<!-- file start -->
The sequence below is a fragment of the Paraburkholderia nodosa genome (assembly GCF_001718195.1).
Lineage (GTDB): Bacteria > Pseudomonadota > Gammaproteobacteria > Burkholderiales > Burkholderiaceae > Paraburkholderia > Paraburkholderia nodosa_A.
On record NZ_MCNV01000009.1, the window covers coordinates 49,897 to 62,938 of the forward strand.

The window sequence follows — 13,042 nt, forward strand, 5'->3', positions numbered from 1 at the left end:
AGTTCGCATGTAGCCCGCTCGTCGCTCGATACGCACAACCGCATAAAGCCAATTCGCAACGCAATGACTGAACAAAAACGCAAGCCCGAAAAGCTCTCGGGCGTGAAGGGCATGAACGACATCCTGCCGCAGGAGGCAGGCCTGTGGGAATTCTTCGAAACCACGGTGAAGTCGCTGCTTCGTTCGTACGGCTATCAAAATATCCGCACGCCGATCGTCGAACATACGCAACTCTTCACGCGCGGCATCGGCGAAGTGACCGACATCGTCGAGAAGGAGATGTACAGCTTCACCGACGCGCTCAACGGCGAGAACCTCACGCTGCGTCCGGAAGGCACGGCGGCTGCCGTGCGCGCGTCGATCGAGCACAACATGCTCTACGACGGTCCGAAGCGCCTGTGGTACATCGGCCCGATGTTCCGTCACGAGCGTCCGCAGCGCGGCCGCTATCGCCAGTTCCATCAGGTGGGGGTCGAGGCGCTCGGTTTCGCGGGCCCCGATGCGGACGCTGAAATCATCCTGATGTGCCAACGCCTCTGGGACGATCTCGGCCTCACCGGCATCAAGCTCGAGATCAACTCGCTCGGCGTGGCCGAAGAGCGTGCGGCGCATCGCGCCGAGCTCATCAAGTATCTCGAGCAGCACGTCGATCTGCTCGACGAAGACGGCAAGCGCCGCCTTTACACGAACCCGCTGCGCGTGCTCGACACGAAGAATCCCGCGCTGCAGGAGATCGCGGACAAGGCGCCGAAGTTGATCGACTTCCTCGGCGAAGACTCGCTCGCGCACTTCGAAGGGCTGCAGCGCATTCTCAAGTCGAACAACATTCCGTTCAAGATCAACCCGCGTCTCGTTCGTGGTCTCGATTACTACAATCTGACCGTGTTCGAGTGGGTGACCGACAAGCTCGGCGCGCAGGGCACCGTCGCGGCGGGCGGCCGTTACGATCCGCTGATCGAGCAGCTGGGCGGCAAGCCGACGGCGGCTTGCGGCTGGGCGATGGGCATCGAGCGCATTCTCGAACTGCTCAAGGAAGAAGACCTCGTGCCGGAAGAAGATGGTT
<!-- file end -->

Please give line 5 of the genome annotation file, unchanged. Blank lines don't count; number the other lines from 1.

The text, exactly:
AGTTCGCATGTAGCCCGCTCGTCGCTCGATACGCACAACCGCATAAAGCCAATTCGCAACGCAATGACTGAACAAAAACGCAAGCCCGAAAAGCTCTCGGGCGTGAAGGGCATGAACGACATCCTGCCGCAGGAGGCAGGCCTGTGGGAATTCTTCGAAACCACGGTGAAGTCGCTGCTTCGTTCGTACGGCTATCAAAATATCCGCACGCCGATCGTCGAACATACGCAACTCTTCACGCGCGGCATCGGCGAAGTGACCGACATCGTCGAGAAGGAGATGTACAGCTTCACCGACGCGCTCAACGGCGAGAACCTCACGCTGCGTCCGGAAGGCACGGCGGCTGCCGTGCGCGCGTCGATCGAGCACAACATGCTCTACGACGGTCCGAAGCGCCTGTGGTACATCGGCCCGATGTTCCGTCACGAGCGTCCGCAGCGCGGCCGCTATCGCCAGTTCCATCAGGTGGGGGTCGAGGCGCTCGGTTTCGCGGGCCCCGATGCGGACGCTGAAATCATCCTGATGTGCCAACGCCTCTGGGACGATCTCGGCCTCACCGGCATCAAGCTCGAGATCAACTCGCTCGGCGTGGCCGAAGAGCGTGCGGCGCATCGCGCCGAGCTCATCAAGTATCTCGAGCAGCACGTCGATCTGCTCGACGAAGACGGCAAGCGCCGCCTTTACACGAACCCGCTGCGCGTGCTCGACACGAAGAATCCCGCGCTGCAGGAGATCGCGGACAAGGCGCCGAAGTTGATCGACTTCCTCGGCGAAGACTCGCTCGCGCACTTCGAAGGGCTGCAGCGCATTCTCAAGTCGAACAACATTCCGTTCAAGATCAACCCGCGTCTCGTTCGTGGTCTCGATTACTACAATCTGACCGTGTTCGAGTGGGTGACCGACAAGCTCGGCGCGCAGGGCACCGTCGCGGCGGGCGGCCGTTACGATCCGCTGATCGAGCAGCTGGGCGGCAAGCCGACGGCGGCTTGCGGCTGGGCGATGGGCATCGAGCGCATTCTCGAACTGCTCAAGGAAGAAGACCTCGTGCCGGAAGAAGATGGTT